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Small town life now even more attractive to Vlasins PDF Print E-mail

■ Editor’s note: This is the one in a series of feature stories about people who have returned with their families to their hometown of Imperial, after working in other communities.

By Carolyn Lee
The Imperial Republican

There are a number of reasons that Randy and Donna Vlasin and son Matt moved back to Imperial after two years in Lincoln. Family, a job, owning a business. But the biggest reason is the sense of community and belonging to that community.
The Vlasins lived in Imperial from 1983, when Randy was hired as an ag educator and FFA advisor at Chase County High School, until 2007, when the family moved to Lincoln.    
While living in Imperial, the family had operated Holiday Farms, first from their home in the country, and then through a greenhouse built in 2005 on East 5th Street.
Donna, 48, and Matt, 26, ran the greenhouse. Matt has a degree in horticulture from Front Range Community College in Colorado.
Randy, 51, retired from teaching in 2006 and became employed by the National FFA for a year, working from his home. Not wanting to move to the national headquarters in Indianapolis when asked, he took a position with FutureForce Nebraska in Lincoln, partnering with colleges, high schools, business and industry to “do a better job of teaching” students.
When the family relocated, Donna and Matt became employed by Campbell’s Nursery in Lincoln, which Donna explained as “two years of paid schooling. Matt and I learned so much.”
The Vlasins were in Imperial visiting son and daughter-in-law Jeremy and Amanda Vlasin over a year ago, debating where they wanted to put down roots.
Then Randy learned that the Chase County Community Hospital board was considering creating a Community Foundation Executive Director position. He applied for the job and the family moved back in October of 2008.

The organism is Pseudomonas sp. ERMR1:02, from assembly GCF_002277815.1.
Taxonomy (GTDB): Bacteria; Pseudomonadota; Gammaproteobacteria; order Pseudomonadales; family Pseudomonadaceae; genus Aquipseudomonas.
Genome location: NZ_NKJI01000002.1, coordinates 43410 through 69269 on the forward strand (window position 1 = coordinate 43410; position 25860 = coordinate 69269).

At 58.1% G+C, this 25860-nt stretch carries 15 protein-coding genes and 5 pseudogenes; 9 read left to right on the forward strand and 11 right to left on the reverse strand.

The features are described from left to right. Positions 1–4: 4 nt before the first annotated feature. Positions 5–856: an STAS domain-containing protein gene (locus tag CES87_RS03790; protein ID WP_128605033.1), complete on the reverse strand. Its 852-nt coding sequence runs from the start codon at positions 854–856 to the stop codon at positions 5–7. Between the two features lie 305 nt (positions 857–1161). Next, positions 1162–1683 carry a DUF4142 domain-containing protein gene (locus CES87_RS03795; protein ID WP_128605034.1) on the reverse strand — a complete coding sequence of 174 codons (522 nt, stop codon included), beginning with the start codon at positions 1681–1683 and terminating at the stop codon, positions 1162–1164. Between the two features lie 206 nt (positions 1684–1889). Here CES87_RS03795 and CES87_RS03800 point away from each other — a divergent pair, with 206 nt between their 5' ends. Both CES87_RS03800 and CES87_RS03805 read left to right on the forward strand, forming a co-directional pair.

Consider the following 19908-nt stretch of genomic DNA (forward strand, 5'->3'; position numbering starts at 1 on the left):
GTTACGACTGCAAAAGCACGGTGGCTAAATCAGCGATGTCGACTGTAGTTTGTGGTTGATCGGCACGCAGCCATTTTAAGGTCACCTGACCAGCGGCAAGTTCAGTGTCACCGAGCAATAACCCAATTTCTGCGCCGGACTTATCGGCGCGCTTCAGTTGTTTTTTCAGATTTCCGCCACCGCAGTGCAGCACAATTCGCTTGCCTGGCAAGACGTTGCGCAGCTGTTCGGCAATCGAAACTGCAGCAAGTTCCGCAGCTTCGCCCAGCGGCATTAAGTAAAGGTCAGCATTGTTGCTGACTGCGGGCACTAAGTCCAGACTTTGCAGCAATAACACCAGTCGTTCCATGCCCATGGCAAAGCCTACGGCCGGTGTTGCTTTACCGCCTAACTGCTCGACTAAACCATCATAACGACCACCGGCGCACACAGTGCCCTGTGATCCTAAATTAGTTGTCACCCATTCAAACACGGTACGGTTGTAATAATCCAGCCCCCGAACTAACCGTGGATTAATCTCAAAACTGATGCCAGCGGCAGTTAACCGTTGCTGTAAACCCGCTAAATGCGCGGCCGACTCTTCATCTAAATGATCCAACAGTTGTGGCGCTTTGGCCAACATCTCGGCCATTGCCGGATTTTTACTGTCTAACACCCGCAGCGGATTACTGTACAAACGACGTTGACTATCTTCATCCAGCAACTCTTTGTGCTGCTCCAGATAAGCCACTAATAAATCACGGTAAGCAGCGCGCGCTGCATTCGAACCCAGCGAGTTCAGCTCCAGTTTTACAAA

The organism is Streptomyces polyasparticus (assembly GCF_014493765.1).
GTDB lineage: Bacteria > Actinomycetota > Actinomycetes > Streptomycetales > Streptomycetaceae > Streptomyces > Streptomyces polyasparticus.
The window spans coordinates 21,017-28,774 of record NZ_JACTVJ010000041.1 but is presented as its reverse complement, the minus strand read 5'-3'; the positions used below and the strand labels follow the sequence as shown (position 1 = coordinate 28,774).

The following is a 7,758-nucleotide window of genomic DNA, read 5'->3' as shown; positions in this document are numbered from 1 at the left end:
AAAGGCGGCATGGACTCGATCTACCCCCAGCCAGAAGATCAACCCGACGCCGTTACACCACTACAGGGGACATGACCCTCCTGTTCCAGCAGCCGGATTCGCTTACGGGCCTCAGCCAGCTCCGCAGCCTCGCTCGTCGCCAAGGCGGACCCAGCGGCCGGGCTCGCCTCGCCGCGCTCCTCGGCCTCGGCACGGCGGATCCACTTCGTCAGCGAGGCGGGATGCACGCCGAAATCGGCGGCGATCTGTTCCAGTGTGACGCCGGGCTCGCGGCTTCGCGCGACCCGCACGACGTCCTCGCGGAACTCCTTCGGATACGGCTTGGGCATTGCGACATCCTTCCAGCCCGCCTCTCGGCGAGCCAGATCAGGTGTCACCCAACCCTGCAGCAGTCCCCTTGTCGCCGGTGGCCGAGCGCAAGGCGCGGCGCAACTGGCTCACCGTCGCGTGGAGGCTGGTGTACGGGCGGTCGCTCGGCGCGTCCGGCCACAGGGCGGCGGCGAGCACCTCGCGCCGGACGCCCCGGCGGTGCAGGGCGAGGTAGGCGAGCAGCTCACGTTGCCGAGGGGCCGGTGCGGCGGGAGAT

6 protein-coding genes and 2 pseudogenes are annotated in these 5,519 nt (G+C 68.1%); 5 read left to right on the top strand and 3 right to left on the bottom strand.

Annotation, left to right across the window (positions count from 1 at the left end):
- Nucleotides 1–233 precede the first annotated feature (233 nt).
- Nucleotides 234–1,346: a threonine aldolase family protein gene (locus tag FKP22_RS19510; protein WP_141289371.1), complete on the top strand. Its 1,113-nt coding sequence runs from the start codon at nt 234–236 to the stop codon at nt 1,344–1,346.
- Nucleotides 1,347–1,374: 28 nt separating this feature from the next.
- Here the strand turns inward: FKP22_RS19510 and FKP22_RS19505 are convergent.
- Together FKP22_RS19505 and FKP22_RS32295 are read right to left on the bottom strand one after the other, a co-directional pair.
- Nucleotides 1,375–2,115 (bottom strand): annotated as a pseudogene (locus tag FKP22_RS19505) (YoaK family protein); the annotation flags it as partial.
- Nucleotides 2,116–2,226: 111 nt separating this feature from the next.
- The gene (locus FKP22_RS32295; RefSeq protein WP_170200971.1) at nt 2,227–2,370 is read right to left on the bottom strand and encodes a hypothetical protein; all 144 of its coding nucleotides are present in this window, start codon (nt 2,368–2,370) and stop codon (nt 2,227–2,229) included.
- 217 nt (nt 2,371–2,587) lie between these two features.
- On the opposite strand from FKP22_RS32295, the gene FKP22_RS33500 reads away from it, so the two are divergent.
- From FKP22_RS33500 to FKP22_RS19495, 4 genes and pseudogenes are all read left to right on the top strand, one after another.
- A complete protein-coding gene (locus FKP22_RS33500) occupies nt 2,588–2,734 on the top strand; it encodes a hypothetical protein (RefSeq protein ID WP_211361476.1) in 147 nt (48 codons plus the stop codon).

Donna and Matt reopened Holiday Farms. Matt also does yard work and landscaping, while Donna worked for awhile at Alco.
In addition, Matt is head high school and head junior high school wrestling coach.
While Randy said part of the reason the family moved back was his job opportunity, they were also disillusioned with Lincoln. It has doubled in size from when the couple attended school there 20-plus years ago, which “brings problems,” he said.
Donna added that she was “tired of feeling so threatened all the time” in Lincoln. She feels safe in Imperial. “You can do pretty much anything. You know everyone and have a connection with them.”
Matt added that he enjoys the small town life. “I had two years of the big city and that’s enough for me. People are so much friendlier here. We only knew the people in the duplex next to us in Lincoln.”
Randy said Imperial is special because there’s a sense of community and knowing people. In Lincoln you don’t get to know anyone outside of your “circle.”
He also pointed out that he “had a really good experience as a teacher here.” Donna added that she trusts people in Imperial.
Matt said that if he was trying to “sell” Imperial to someone looking to relocate, he’d stress the community support. “If you get involved in the community you get a sense of support built around you, whatever you do.”
Randy stressed Imperial’s progressive attitude. “The community is willing to try new things, make things happen. Sometimes the people of Chase County don’t appreciate what you have.”
He said moving to an urban area made him realize Imperial has “one of the best school systems in the state, a great hospital, great active churches for a community of our size.”
The Vlasins are members of St. Patrick’s Catholic Church, where Randy is a member of the Knights of Columbus and Donna is a member of Alter Society.
Randy is active in the Young Farmer/Rancher biomass project, and Matt is planning to become a YF/R member.
Randy is also involved in Leaders for a New Frontier, a project to train young adults in both civic and business roles, to become active leaders in the community.
Son Jeremy is a teacher at Chase County Schools, while son Adam is planing to move to Imperial soon.
In addition, Randy’s parents still live near Hayes Center, and his brother, Rick, lives in Imperial.